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Thursday, August 29, 2013

Australian Politicians pledge on security at Jewish Schools

There were absolutely no security guards necessary when little WLT was a young pup going to school.

But thanks to the policies put in place by our politicians over the last 30+ years, Australia is now such a place where security guards at schools are deemed necessary.

The Secure Schools Program, which has previously been available to schools for capital works only, will be extended to include recurring costs such as security guards.  

However what is interesting about this, is how the funding is usually distributed.  Over half of this money (60%) is being channelled towards jewish schools.  


Hmmm.. I wonder who lobbied for this change.


There are 97,335 Australians who identified as Jewish in the 2011 census.  That's 97,335 out of a population of approximately 22.32 million people. 

According to the Australian Bureau of Statistics there are 9,427 schools in Australia.  According to the  Australian Council of Jewish Schools, they represent 19 Jewish schools throughout Australia.

So lets do the maths here... 0.44% of the population, has 0.20% of schools in the country, yet gets 60% of the funding for security at their schools. That's a whopping 300 times more funding than they would get if it were distributed based only on the proportion of schools in the country!

So are there 300 times more attacks or incidents against Jewish schools than the average? Are they entitled to 300 times more funding for security than other Australians? We think not.

Why are the jews so special?  Why do they need so much protection?  We'll leave that up to you to decide, but as Henry Kissinger once said, "a people who have been persecuted for 2000 years must be doing something wrong."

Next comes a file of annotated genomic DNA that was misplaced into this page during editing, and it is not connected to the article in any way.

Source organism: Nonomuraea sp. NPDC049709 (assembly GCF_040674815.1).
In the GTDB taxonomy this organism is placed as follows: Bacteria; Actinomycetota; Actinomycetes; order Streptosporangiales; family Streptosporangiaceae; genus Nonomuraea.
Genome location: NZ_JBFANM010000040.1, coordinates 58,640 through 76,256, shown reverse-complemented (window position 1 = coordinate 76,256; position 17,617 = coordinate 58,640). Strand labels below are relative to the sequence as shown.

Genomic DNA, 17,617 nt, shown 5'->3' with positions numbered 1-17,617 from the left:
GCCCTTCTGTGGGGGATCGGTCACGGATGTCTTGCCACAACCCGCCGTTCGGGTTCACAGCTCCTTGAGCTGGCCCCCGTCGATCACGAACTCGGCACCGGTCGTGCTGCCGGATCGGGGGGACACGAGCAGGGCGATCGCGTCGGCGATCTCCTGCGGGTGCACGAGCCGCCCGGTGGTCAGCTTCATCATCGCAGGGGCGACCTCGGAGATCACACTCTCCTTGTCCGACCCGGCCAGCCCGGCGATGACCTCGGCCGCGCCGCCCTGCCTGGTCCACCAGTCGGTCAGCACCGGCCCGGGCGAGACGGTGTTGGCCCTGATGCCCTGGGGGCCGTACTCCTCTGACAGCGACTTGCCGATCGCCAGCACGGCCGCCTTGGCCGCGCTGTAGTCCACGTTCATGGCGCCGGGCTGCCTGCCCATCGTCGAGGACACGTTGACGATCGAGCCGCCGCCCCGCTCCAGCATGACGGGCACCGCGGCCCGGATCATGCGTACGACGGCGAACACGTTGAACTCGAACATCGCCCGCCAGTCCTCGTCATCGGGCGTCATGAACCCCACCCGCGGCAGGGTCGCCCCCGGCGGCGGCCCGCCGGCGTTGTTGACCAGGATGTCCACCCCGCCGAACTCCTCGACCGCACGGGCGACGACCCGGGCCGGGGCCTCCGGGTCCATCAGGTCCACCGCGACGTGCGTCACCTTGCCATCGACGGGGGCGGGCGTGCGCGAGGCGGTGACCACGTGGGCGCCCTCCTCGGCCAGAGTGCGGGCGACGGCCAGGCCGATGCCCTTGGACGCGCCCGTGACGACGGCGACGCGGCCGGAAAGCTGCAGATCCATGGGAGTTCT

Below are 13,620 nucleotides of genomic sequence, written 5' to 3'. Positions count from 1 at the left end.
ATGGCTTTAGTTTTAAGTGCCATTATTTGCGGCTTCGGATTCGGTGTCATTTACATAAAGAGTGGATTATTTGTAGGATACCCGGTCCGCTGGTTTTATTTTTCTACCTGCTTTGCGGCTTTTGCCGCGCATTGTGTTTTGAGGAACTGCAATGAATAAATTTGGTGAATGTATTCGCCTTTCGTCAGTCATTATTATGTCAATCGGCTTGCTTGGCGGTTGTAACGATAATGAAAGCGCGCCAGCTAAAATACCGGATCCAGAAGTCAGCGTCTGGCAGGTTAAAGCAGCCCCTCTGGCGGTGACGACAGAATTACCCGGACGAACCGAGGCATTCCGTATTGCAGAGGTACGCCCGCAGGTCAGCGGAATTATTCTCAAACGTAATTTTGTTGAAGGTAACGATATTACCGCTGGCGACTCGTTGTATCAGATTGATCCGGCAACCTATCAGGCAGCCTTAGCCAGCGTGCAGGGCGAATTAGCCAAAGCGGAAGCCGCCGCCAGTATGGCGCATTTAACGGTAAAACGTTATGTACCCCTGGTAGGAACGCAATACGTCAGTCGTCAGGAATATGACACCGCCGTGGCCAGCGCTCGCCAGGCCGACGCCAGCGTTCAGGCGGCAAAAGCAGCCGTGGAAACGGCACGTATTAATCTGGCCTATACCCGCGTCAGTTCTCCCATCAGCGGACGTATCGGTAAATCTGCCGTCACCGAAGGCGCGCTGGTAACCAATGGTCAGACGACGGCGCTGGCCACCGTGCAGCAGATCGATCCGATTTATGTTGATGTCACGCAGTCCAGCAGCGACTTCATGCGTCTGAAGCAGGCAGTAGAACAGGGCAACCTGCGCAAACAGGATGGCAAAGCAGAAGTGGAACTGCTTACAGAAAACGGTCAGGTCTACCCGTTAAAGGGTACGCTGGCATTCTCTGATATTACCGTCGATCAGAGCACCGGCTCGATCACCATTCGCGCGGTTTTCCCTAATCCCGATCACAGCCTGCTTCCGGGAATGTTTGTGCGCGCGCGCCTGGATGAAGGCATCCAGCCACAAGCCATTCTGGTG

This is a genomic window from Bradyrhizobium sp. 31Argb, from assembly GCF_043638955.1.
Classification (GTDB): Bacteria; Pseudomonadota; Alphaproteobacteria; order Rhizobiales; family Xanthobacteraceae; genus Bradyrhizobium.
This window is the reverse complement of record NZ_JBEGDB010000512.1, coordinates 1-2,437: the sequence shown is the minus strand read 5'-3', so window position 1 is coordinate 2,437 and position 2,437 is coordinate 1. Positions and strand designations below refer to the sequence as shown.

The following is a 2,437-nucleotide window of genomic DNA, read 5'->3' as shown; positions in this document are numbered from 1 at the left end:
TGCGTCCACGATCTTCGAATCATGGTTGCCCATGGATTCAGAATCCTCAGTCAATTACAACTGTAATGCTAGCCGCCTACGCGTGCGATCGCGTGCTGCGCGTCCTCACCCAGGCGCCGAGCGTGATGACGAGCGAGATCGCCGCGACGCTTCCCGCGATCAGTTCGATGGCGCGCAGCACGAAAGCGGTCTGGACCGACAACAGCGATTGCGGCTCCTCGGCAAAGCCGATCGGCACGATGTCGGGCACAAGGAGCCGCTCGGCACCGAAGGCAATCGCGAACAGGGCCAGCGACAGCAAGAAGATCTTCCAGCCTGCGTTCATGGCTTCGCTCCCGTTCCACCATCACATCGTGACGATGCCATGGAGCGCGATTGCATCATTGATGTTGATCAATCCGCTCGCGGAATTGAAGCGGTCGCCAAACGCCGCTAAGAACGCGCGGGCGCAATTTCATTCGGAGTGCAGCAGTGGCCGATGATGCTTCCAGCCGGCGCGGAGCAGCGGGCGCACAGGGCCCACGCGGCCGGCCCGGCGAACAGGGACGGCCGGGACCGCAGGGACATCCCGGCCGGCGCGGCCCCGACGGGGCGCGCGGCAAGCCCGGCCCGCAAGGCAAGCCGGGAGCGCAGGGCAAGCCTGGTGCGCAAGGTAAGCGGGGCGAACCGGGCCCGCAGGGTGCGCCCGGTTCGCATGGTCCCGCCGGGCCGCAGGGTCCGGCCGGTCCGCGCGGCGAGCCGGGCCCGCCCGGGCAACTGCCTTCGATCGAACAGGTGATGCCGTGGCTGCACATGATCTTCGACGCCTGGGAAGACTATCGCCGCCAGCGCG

Pollies pledge on security

Source

SECURITY guards at Jewish schools are set to be funded by federal government for the first time.

Both the Liberal Party and the Labor Party have announced that the Secure Schools Program, which has previously been available to schools for capital works only, will be extended to include recurring costs such as security guards.

Shadow attorney-general George Brandis and Member for Kooyong Josh Frydenberg announced at Sydney’s Masada College on Friday morning that, if elected, the Liberal Party would put $18 million into the program over three years.

Meanwhile at Leibler Yavneh College in Melbourne, Attorney-General Mark Dreyfus and Member for Melbourne Ports Michael Danby announced that Labor has already budgeted $10 million over three years for the same program.

In making their funding pledges, both parties invoked the shooting at a Jewish school in Toulouse, France, last year, which claimed the lives of a rabbi and three children.

Last year Jewish schools in Australia spent $6.8 million on security, and more than half of that, $3.8 million, was spent on security guards. Around 60 per cent of the money allocated in the Secure Schools Program has historically been distributed to Jewish schools, which means the pledge by Brandis would equate to $3.6 million a year for Jewish schools.

“We owe it to our children, we owe it to our communities and we owe it to our school communities that every Australian child, and parent of every Australian schoolchild, can attend a school knowing that they are perfectly safe to do so,” Brandis said.

Dreyfus didn’t directly address the Coalition’s pledge of $18 million, saying only he was delighted “to see the Coalition follow the lead that we established in 2007”, and that funding was a “matter of continuing review”.

Under the Labor plan, Jewish schools would receive about $2 million per year for security funding.

The Australian Council of Jewish Schools (ACJS) said that every dollar allocated to security is important. “While these amounts are insufficient to meet all of the expenditure that has been assessed as necessary, every cent that the government has allocated has been, and this further commitment, once implemented, is, sorely needed and is most appreciated,” the ACJS said in a statement.

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